As of right now, I'm sold out of Quimby's 15 prints, but a new edition is on press right now and (hopefully) will be available there, and next week on this site. Also notice that my digital prints are now available framed! Just choose framed or unframed when making your selection to add to your cart. Photos are slowly being added.
If you're in Asheville, NC, I have a show up at Downtown Books & News on Lexington Avenue. It's a group show with the extremely talented Julie Armbruster and Tiffany Ownbey, and has been extended to the end of the year. So you only have a couple more weeks to get down there and see it!
Fair Season Begins with a Bang! October 23, 2014 23:09
October kicked off the craft fair season for me, starting with Oak Knoll Fest XVIII, a fine press book fair in New Castle, Delaware. I've been planning on exhibiting there since I first visited in grad school, and I heard through the grapevine that this may be their last one, so I just couldn't pass it up. Milo and Scott were a big help and we enjoyed our first road trip as a little family.
A week later, I found out that as a new member of the Southern Highland Craft Guild, I had a chance to fill in for a last-minute cancellation at the Craft Fair of the Southern Highlands! My head was still spinning from even being accepted as a member, but this was an opportunity that I just couldn't pass up. I feel so honored to be a member of this prestigious group, and to be able to show my work alongside so many talented artists and craftsmen! My booth needed a lot of work, but I think I pulled together a decent display in such short notice. I really enjoyed meeting the other artists and felt a real sense of camaraderie, and look forward to working with the SHCG for many years to come.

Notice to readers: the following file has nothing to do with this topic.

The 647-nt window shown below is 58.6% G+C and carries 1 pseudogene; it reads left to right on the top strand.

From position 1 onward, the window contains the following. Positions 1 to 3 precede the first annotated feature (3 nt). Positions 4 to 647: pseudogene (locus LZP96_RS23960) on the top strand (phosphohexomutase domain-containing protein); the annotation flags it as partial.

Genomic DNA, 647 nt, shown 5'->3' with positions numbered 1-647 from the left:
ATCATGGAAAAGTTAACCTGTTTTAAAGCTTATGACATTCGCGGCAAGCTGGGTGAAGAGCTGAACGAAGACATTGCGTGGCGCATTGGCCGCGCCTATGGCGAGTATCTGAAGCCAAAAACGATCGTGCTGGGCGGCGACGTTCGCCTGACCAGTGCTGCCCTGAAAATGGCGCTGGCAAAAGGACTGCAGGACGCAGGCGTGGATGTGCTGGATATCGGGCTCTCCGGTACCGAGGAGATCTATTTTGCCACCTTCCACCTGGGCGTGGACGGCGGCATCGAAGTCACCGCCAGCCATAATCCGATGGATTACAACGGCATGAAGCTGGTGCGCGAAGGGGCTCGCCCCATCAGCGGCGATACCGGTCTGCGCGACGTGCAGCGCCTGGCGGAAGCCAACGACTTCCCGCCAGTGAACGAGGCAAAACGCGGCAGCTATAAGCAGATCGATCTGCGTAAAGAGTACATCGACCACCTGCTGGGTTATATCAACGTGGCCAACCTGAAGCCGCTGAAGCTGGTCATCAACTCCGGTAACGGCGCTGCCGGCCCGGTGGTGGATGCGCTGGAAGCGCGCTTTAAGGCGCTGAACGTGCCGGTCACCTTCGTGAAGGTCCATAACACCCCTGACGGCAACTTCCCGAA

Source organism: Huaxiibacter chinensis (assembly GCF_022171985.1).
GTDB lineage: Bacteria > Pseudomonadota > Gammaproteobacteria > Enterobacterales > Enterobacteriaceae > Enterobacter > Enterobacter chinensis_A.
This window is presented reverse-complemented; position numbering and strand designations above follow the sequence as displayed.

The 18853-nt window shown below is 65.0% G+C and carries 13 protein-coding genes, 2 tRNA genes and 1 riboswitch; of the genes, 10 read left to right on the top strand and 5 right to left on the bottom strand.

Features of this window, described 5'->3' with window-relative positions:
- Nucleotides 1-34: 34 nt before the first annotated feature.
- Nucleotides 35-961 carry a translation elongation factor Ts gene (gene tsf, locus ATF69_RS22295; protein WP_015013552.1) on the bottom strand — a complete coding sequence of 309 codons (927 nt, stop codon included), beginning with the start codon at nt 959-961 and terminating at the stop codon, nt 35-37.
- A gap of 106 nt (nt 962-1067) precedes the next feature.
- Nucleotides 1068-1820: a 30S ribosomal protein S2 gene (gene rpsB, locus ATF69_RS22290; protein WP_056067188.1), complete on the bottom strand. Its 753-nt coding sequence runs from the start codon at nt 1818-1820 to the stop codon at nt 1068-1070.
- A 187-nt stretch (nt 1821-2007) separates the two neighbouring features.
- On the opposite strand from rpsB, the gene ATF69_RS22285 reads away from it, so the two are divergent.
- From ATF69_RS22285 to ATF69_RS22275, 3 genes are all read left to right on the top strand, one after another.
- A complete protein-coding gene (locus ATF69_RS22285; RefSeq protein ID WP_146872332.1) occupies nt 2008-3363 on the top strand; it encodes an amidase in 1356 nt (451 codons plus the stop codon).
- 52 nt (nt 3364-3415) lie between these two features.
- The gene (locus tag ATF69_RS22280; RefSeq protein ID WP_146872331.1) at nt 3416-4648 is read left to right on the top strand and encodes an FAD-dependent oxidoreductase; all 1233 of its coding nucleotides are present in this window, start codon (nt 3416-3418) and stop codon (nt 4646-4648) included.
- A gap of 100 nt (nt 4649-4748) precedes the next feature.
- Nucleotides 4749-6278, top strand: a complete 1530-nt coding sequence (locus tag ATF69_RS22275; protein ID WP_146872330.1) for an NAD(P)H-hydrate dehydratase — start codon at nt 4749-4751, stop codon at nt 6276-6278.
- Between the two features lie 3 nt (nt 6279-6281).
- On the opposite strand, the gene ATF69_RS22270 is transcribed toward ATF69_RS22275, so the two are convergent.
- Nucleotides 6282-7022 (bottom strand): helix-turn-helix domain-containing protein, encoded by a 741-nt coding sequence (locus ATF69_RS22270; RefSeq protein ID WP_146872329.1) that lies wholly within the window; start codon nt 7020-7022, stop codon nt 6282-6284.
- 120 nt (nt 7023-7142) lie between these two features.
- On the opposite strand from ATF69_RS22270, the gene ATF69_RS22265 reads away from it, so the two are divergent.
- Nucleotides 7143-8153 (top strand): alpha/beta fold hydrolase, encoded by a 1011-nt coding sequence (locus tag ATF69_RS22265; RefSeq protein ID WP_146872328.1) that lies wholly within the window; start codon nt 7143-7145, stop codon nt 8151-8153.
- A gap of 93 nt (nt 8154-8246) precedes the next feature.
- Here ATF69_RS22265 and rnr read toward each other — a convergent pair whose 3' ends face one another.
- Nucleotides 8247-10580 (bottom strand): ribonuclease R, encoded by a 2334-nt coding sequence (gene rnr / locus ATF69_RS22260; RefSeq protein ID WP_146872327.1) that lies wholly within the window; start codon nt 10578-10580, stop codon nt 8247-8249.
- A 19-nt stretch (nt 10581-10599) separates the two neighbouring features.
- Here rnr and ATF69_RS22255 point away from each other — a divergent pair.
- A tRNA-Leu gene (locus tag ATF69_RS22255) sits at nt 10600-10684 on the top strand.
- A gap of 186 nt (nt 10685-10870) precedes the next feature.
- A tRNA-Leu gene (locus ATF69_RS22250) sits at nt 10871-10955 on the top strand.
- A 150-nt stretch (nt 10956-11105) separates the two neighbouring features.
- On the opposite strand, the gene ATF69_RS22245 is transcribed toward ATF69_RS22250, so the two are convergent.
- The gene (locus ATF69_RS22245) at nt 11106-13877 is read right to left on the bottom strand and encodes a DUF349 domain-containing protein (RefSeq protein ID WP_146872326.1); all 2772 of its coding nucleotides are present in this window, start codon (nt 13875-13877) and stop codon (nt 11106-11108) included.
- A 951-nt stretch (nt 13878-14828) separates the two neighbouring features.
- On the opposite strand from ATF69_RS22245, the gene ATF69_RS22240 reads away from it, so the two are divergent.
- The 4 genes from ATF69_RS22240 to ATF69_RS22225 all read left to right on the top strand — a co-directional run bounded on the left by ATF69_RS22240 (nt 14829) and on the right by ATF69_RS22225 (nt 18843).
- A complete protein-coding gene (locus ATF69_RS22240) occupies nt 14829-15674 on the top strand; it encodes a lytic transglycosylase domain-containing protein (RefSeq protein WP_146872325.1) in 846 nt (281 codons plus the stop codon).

Technically, I'm taking the fall off from work, but really I'm just not teaching for the fall semester. In reality, I feel busier than ever, filling in my "free" time with craft fairs and workshops. I did get lots of puzzled looks from other parents when I'd tell then about my plans for this fall, but they were all too kind to just come out and say that I'm crazy. So even though I'm glad to have participated in these events, a word to new parents out there - take at least three months off from working, and I mean really take the time off! I'm already exhausted, and the holiday season is right around the corner...